For the hors d’oeuvres course, the Glover Mansion’s bruschetta bar featuring toasted baguettes with smoked salmon mousse, humus, romesco, tapenade and the traditional garlic tomatoes with fresh mozzarella and basil rose to the top. Beverly’s didn’t win, but drew big crowds with its unlikely, but delicious, lobster corndogs — lobster mousseline encased in a crispy cornbread coating and served on a stick with a variety of tasty sauces.
Madeleine’s delicate Cajun smoked salmon Napoleon with crème fraiche and a side of field greens in lemon vinaigrette was the winner for first course. Also notable was the Southwestern pork panini sandwich — pork tenderloin medallions pan-seared with Kansas City bacon and served with roasted corn salsa on foccacia bread — from Woodlands at Northern Quest.
Zola captured the entrée judges’ fancy with a sassy potato-crusted salmon with wasabi crème fraiche and a sesame crusted risotto cake. Spencer’s Painted Hill’s beef steak marinated in a piquant chimichurri sauce was also a big crowd-pleaser. Ambrosia’s pulled pork tostada with jicama jalapeno slaw and avocado crème fraiche was a hearty take on south-of-the-border food that would have made Rick Bayless proud.
The dessert winner was a tried-and-true favorite, Clinkerdagger’s silky burnt cream. In fact, more than 700 individual portions were snapped up by diners. Many of those diners also sidled up to the Melting Pot’s chocolate fountain to slip a strawberry, brownie or rice krispy treat into the perpetually flowing chocolate. Another popular stop for those with a sweet-tooth was Just American Desserts’ bite-sized tart filled with maple-infused custard and topped with crunchy pecans — rich yet delicate.
The People’s Choice Award went to Max at Mirabeau for their presentation of meltingly tender seared beef tenderloin with white truffle polenta. The crispy shiitake mushrooms added a nice flourish to an already well-rounded dish.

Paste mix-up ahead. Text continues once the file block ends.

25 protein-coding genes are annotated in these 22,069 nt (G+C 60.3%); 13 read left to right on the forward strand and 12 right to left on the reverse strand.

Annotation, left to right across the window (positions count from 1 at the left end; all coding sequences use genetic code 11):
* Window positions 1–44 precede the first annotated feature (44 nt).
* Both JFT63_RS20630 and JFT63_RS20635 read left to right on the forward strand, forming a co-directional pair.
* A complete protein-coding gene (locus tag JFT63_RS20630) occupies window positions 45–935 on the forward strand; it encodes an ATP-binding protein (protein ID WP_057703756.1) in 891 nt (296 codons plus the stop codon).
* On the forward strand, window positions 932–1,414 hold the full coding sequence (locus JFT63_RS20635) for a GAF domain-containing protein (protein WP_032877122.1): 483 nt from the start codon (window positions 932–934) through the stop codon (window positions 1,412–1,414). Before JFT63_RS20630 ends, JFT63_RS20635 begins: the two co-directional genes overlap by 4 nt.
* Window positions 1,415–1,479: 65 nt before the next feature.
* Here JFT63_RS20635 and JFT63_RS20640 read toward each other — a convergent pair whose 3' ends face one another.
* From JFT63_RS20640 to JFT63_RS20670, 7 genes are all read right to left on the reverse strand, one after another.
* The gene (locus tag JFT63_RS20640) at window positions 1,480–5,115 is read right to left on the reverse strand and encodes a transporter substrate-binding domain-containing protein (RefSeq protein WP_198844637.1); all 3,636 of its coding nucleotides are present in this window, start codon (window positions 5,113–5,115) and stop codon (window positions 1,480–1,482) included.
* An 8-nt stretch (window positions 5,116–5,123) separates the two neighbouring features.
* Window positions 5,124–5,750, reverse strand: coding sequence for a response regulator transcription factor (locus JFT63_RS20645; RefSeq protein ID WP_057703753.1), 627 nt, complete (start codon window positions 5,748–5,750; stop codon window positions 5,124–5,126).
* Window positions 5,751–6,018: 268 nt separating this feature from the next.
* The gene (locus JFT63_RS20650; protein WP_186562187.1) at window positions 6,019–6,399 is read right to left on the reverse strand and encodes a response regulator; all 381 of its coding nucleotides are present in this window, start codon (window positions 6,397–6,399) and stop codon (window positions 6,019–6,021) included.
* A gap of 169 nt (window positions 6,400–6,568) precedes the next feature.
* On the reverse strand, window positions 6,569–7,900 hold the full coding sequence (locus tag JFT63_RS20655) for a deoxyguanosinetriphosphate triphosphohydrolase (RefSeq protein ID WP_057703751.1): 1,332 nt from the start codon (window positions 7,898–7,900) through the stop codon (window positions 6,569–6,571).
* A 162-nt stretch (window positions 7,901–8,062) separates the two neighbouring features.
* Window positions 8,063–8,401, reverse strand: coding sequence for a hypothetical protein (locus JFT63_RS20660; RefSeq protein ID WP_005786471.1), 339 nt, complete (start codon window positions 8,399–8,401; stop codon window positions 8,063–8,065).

As always, the event offered unparalleled peoplewatching, with evening gowns swirling on the dance floor and tuxes in abundance. The viewing was only enhanced by generous pours from more than a dozen Northwest wineries and breweries.
As the only fund-raiser of the year for the Inland Northwest Blood Center, Epicurean Delight is about more than a deluxe party. The Center is the sole provider of blood products to hospitals serving nearly a million people in Eastern Washington, northern and central Idaho and western Montana. And the Blood Center responds to national emergencies as well if local supplies permit. In fact, on the same day as Epicurean Delight, the Blood Center dispatched 35 units of blood to Orlando following the tragic office shooting there.
Maintaining an adequate supply requires more than 150 donors to roll up their sleeves every day. Part of the money raised at Epicurean Delight will help pay for staff education and training; some will also go for technologies such as new high-tech donor chairs that feature Internet access and TV screens. (Those can help attract volunteers for longer procedures such as platelet donation.)
Feed Spokane partnered with the blood center this year to distribute all the food not consumed at Epicurean Delight as free meals at area shelters.
Good food, good causes and plenty of fun. But before the ice bar melted, organizers started turning their attention to next year’s event, scheduled for Nov. 12.